Accessibility links

Breaking News

Top U.S. Intelligence Officials Duck Tough Senate Questions On Trump FBI Probe

Director of National Intelligence Dan Coats (file photo)
Director of National Intelligence Dan Coats (file photo)

WASHINGTON -- Top U.S. intelligence officials have refused to answer key questions from senators about whether President Donald Trump sought to influence the FBI investigation into his associates’ ties to Russia.

The tense June 7 hearing before the Senate Intelligence Committee came one day before former FBI Director James Comey is to testify for the first time since his firing by Trump last month.

Comey was overseeing the criminal probe into Trump associates’ interactions with Russian officials, including Trump’s first choice for national security adviser, Michael Flynn. News reports have said Trump sought to pressure Comey to back off his investigation of Flynn, who was fired in February after he misled White House officials about his communications with Russian officials, including Moscow's ambassador in Washington.

The question of whether Trump’s current and former associates had inappropriate interactions with Russian or other foreign officials has shadowed the Trump White House since his inauguration in January, hobbling his push on several major legislative priorities.

During the Senate hearing, both Democratic and some Republican lawmakers pressed Director of National Intelligence Dan Coats and National Security Agency chief Mike Rogers about whether Trump had pressured them about the FBI investigation.

The Washington Post said in an article published June 6 that said Trump pressed Coats to intervene with the FBI on the investigation of Flynn.

"I have never been pressured. I have never felt pressure to interfere or intervene in shaping intelligence in a political way," Coats told the panel.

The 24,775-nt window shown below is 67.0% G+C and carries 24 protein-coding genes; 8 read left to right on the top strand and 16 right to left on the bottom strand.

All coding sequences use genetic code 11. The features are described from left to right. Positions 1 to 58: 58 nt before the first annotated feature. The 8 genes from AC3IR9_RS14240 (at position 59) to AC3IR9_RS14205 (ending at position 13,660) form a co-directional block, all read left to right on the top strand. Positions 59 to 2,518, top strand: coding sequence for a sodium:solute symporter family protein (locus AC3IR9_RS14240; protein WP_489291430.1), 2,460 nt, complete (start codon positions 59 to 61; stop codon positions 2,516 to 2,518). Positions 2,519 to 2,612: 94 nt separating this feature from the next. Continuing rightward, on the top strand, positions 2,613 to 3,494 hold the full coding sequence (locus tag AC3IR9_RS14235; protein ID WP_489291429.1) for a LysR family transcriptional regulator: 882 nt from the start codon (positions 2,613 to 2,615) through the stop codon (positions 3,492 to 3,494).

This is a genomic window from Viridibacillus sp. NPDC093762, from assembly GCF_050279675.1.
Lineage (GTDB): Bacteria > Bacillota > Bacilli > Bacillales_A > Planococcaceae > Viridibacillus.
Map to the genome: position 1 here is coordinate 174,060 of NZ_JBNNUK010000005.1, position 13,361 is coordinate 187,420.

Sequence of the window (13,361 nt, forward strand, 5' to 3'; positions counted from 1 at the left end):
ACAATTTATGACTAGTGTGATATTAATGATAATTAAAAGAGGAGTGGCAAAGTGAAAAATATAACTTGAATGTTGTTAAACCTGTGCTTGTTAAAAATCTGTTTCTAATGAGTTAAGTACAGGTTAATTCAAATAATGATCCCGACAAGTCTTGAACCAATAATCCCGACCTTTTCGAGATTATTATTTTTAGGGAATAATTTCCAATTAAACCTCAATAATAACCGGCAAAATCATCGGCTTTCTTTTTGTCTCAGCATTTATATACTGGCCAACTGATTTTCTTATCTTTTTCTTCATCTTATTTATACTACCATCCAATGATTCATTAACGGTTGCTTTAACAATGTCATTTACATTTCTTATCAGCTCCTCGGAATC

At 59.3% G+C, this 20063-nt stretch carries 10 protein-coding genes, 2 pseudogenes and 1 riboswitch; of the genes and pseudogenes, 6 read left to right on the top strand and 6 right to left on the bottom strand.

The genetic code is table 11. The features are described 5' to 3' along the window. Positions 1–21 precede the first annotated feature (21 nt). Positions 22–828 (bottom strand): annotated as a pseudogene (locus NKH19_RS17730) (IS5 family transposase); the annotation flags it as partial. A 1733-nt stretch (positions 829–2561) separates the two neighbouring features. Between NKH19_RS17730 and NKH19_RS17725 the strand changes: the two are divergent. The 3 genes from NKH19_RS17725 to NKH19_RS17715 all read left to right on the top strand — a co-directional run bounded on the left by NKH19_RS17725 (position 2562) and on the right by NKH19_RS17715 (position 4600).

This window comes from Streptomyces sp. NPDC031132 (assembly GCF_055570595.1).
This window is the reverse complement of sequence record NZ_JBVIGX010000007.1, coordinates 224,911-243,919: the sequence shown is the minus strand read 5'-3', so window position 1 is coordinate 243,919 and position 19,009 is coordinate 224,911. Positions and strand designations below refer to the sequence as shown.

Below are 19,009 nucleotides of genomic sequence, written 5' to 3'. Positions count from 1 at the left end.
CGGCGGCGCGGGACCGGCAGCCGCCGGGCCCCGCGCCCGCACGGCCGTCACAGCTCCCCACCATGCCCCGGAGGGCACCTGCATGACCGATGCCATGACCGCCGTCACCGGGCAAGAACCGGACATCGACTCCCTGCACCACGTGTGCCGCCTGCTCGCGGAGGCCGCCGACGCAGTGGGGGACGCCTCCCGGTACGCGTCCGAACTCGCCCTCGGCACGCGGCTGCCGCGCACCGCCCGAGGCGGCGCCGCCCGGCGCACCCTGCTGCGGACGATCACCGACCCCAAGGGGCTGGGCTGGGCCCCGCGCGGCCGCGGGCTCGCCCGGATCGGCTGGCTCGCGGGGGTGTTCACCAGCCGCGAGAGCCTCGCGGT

But both Coats and Rogers also said they wouldn't publicly reveal more specifics of private conversations they had with Trump.

"What I'm not willing to do is to share confidential information that I think ought to be protected in an open hearing," Coats later told senators.

The Justice Department on May 17 appointed former FBI Director Robert Mueller as special counsel to oversee the FBI investigation.

In addition to the FBI probe, at least two different congressional panels, including the Senate Intelligence Committee, are looking into that issue, as well as U.S. intelligence reports that Russia actively meddled in the 2016 election campaign.

Mark Warner, the top Democrat on the Senate committee, said any interference by Trump in the FBI investigation would be deeply troubling.

"Any attempt by the White House or even the president himself to exploit this community as a tool for political purposes is deeply, deeply troubling," he said.

The Kremlin has repeatedly denied U.S. intelligence conclusions that Moscow tried to tilt the election campaign in Trump's favor.

  • 16x9 Image

    Mike Eckel

    Mike Eckel is a senior correspondent reporting on political and economic developments in Russia, Ukraine, and around the former Soviet Union, as well as news involving cybercrime and espionage. He's reported on the ground on Russia's invasion of Ukraine, the wars in Chechnya and Georgia, and the 2004 Beslan hostage crisis, as well as the annexation of Crimea in 2014.

RFE/RL has been declared an "undesirable organization" by the Russian government.

If you are in Russia or the Russia-controlled parts of Ukraine and hold a Russian passport or are a stateless person residing permanently in Russia or the Russia-controlled parts of Ukraine, please note that you could face fines or imprisonment for sharing, liking, commenting on, or saving our content, or for contacting us.

To find out more, click here.